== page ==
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Medicine Pouch Kit

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Continued from product description on Native American's Page Two...

Historical Background: A medicine bag (or "medicine bundle," as it is sometimes called) is a container for items believed to protect or give spiritual powers to its owner. Its size could be small enough to wear around the neck or a large bag with a long strap and carried like a "bandolier." The pouch itself was usually made out of an animal skin. Sinew or rawhide lace was usually used to sew the bag and be worn or hung. They could be plain looking or richly decorated. Of course, the size of the medicine pouch usually dictated what and how many "power objects" could be placed in it.

Medicine pouches are worn, carried, or hung in (or near) the home for many purposes and reasons. Past and present cultures (or societies) had different uses and customs for their medicine bags. One culture might have an elaborate ritual or ceremony to "start" a medicine bag. Another culture might have just a simple rule: Your medicine bag must be a gift from someone else! A particular medicine pouch could even have its own set of rules!

To some, medicine pouches are primarily used for protection from real (seen) and spiritual (unseen) things. To others, their bags have only a personal meaning (sentimental or beliefs). The significance of this special pouch and it contents could either be ordained (according to religious beliefs) or self-prescribed (according to its owner's value system).

What went into a medicine pouch also varied greatly. The contents of a medicine man's pouch would be quite different from a young child's bag. Medicine pouches could be "made" for a warrior with objects to enhance his fighting skills, for a farmer who wanted a successful harvest, or for a mother who wanted her family in good health. They could also be used to hinder enemies and alter the weather. As you can see, the types of items that went into a medicine pouch were up to the individual. Usually, though, each object had some great meaning or was believed to empower the wearer.

Power objects could be real or symbolic (personally or spiritually). Herbs and roots could have real powers to make its owner physically well again. Other objects could be used psychologically, such as protecting oneself from negative thoughts or enhancing its wearer with a positive attitude. Still, other objects could have a deeply spiritual significance, such as getting helpful assistance from supernatural powers. Today, many people have medicine pouches containing charms or souvenirs. No matter what medicines go into the pouch, the bag soon becomes an important and deeply personal possession to its owner.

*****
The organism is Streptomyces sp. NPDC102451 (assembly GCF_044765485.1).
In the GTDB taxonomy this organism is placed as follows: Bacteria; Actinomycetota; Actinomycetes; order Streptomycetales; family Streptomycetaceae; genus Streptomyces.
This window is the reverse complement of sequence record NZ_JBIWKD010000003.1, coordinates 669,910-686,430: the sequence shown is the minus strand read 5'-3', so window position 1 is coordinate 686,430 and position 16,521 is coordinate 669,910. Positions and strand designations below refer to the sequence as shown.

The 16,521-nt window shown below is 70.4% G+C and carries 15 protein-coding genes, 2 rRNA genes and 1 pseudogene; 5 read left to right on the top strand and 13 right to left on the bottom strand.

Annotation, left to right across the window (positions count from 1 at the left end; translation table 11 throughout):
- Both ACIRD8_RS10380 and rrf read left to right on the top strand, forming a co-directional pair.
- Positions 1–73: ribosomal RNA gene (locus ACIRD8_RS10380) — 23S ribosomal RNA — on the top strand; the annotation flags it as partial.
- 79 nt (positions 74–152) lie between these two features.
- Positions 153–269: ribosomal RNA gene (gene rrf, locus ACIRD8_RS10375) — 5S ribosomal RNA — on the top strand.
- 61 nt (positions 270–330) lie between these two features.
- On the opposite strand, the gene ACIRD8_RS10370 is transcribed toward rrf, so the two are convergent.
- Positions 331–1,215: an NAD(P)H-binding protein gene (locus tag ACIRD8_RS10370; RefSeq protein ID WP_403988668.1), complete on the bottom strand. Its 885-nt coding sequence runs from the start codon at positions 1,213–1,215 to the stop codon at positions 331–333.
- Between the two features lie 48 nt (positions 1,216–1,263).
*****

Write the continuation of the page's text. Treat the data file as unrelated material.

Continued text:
Medicine pouches predate recorded history. We know for a fact they existed over 5,000 years ago after the 1991 discovery of the "ice man" found in the Italian Alps with perfectly preserved artifacts that included a medicine pouch. There is also a suggestion that medicine pouches were used 8-10 thousand years ago, according to the murals of Çatal Hüyük. These murals depict vultures with human legs (representing shamans) having ritual bags on their chests. Today, we know that medicine pouches have been used throughout Man's societal history and around the world.

Fun Fact: Medicinal items attributed with supernatural powers would often be procured by some North American Indians in a tribal custom known as a "vision quest."

Fun Fact: Dried Love Root was used in medicine pouches to ward off evil people and spirits. It was believed that those with Love Roots could discern the true intentions of others beyond spoken words!

Fun Fact: The African-American culture has a bag called a "gris-gris." Because its pronunciation is similar to a French word that translates into "grey-grey," some believe it means "to encompass both white and black magic." Others say gris-gris is more likely an Afro-French version of the Central African word "gree-gree" (or "gri-gri"). The meaning of gree-gree is "fetish" or "charm," thus a gris-gris or gree-gree bag is a "charm bag." In some societies, it is also referred to as a "mojo bag."

Fun Fact: In the Caribbean, a bag of nearly identical African derivative is called a "wanga bag" or "oanga bag" (from the African word "wanga," which means "charm," but more closely translates as "spell").

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Medicine Pouch Kit
Medicine Pouch Kit
Item Number 6005

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